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Fruit fly study finds eating too much sugar alters gene expression, shortens life span. Human implications?

| | January 13, 2017

This article or excerpt is included in the GLP’s daily curated selection of ideologically diverse news, opinion and analysis of biotechnology innovation.

[According to new research into fruit flies, a] high-sugar diet actually reprogrammed how genes function — genes that are closely related to those that help determine the human life span.

If that’s the case, then it doesn’t really matter if the body repairs itself or the fruit fly switches to a healthier diet. Even if everything else about the fly gets back to a healthier baseline, those genetic changes means the fly’s body can no longer properly respond to or process what “normal” is.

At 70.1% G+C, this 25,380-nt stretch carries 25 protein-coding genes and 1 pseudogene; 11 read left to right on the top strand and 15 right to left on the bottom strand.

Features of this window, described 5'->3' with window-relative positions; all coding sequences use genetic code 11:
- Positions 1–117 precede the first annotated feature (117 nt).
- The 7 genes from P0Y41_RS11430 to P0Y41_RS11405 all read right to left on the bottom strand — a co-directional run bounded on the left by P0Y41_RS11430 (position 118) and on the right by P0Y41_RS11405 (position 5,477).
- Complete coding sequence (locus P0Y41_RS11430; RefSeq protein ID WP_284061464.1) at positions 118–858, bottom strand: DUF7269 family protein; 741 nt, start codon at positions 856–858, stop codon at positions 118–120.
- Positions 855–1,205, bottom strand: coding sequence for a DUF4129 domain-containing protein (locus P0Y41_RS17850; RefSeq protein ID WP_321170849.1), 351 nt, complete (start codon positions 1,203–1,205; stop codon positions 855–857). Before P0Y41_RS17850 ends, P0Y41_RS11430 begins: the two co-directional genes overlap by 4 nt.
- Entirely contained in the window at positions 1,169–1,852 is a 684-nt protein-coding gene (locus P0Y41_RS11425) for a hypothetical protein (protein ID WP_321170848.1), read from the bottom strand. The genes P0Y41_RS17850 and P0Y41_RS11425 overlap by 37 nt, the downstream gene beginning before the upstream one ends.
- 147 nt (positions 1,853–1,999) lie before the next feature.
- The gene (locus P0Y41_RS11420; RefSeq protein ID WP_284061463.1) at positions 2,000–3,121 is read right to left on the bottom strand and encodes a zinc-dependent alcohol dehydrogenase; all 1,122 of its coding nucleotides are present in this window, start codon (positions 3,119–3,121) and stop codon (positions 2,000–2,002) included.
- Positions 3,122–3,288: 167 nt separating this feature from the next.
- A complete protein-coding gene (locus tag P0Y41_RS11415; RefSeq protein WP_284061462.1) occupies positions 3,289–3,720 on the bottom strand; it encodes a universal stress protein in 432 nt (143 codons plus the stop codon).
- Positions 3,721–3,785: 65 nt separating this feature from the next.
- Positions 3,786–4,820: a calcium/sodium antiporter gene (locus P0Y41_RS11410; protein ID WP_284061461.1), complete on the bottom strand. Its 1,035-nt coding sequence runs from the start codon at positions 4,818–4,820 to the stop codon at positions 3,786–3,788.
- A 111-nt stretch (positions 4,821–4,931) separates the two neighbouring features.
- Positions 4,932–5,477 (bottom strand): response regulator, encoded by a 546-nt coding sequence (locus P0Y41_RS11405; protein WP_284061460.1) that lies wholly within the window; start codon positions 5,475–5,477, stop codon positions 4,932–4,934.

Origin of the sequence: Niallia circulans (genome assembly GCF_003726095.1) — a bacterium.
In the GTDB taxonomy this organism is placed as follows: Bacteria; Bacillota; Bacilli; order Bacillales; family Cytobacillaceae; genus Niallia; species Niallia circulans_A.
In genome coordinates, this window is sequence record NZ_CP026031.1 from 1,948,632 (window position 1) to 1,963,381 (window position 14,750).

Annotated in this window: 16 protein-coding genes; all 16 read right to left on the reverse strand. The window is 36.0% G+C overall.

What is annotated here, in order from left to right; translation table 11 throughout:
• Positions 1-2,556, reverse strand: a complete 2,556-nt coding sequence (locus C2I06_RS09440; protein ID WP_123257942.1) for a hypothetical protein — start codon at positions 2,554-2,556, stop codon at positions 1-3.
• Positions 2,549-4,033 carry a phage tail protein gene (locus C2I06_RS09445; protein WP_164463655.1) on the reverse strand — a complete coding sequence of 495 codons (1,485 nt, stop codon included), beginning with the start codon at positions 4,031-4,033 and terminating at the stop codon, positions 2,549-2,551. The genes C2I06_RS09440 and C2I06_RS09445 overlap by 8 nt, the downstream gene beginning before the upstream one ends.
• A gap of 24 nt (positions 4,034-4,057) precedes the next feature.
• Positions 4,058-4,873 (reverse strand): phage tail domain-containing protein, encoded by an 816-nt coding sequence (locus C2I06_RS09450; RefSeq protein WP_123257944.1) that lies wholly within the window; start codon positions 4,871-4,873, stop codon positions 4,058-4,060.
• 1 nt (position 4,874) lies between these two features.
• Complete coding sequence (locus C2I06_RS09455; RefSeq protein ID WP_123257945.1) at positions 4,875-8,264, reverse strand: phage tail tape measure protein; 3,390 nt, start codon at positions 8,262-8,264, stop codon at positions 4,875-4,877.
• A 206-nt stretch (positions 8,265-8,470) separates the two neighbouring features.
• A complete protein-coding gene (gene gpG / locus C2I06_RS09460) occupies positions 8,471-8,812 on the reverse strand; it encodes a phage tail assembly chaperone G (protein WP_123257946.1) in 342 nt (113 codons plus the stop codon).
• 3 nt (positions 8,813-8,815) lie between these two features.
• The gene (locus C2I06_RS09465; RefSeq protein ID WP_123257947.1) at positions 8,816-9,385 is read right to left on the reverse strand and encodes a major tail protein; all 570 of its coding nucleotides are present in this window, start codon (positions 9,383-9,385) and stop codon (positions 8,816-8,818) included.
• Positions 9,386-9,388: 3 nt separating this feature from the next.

Of course, we’re talking a truly heroic amount of sugar here, as the flies consumed about eight times the healthy daily amount….

Since almost nobody is consuming that much sugar, it’s not clear how applicable these results are to humans. But the researchers point out that the gene, dubbed FOXO, affected by the flies’ high-sugar diet has a direct evolutionary counterpart in humans, and our FOXO gene is important in determining longevity. While genetic effects of too much sugar likely aren’t shaving an entire half-decade off people’s lives, they could still be shortening how long people live.

The GLP aggregated and excerpted this blog/article to reflect the diversity of news, opinion, and analysis. Read full, original post: Too Much Sugar Could Be Changing Our Genes, Shortening Life Span

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